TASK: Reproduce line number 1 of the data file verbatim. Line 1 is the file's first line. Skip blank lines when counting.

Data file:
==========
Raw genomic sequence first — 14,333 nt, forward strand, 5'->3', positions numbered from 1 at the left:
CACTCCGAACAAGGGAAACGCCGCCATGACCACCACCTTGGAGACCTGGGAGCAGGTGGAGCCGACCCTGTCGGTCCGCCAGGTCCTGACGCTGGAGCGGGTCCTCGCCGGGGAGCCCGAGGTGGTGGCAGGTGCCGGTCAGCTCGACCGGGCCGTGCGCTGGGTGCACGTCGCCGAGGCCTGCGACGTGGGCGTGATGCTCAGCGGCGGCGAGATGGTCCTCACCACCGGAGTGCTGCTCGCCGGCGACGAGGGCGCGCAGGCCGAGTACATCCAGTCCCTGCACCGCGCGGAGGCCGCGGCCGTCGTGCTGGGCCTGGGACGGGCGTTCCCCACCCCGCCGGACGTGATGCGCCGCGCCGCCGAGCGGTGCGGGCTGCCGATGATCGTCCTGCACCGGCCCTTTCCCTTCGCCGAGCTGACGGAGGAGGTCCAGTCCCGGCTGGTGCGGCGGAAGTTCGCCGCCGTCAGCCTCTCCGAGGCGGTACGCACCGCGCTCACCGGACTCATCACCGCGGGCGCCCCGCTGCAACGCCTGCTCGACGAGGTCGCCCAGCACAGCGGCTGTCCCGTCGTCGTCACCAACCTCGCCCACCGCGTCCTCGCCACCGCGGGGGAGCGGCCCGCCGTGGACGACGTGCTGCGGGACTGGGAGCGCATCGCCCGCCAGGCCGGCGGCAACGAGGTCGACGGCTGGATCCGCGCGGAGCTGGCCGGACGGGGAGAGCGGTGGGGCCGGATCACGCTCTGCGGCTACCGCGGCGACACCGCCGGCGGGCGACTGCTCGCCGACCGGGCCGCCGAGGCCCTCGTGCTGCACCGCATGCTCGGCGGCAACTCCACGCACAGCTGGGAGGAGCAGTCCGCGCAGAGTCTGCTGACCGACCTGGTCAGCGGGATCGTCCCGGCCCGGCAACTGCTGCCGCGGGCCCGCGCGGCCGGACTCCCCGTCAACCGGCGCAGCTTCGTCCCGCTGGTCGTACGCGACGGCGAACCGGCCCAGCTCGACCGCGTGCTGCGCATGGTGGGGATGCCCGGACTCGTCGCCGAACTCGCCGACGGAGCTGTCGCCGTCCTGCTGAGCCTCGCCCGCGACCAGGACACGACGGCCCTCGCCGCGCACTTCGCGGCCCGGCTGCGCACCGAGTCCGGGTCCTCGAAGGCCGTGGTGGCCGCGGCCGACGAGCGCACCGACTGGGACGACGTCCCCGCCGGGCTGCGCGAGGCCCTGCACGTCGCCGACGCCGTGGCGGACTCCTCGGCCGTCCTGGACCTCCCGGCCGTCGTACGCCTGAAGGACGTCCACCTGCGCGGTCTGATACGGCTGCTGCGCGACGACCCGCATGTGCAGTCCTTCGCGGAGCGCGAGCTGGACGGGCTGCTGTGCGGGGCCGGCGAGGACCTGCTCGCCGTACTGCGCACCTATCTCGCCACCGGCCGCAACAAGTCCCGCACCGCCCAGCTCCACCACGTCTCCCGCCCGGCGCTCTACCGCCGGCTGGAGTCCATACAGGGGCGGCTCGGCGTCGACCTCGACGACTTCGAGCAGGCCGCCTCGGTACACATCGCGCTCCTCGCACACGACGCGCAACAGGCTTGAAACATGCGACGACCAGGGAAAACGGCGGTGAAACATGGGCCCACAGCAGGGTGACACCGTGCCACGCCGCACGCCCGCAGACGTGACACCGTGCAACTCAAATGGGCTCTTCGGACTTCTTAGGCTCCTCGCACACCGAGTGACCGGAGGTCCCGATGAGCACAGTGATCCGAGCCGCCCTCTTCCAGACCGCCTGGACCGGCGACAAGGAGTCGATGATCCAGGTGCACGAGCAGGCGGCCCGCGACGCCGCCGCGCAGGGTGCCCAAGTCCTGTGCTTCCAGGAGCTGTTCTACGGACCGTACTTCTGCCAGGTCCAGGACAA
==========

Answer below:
Raw genomic sequence first — 14,333 nt, forward strand, 5'->3', positions numbered from 1 at the left: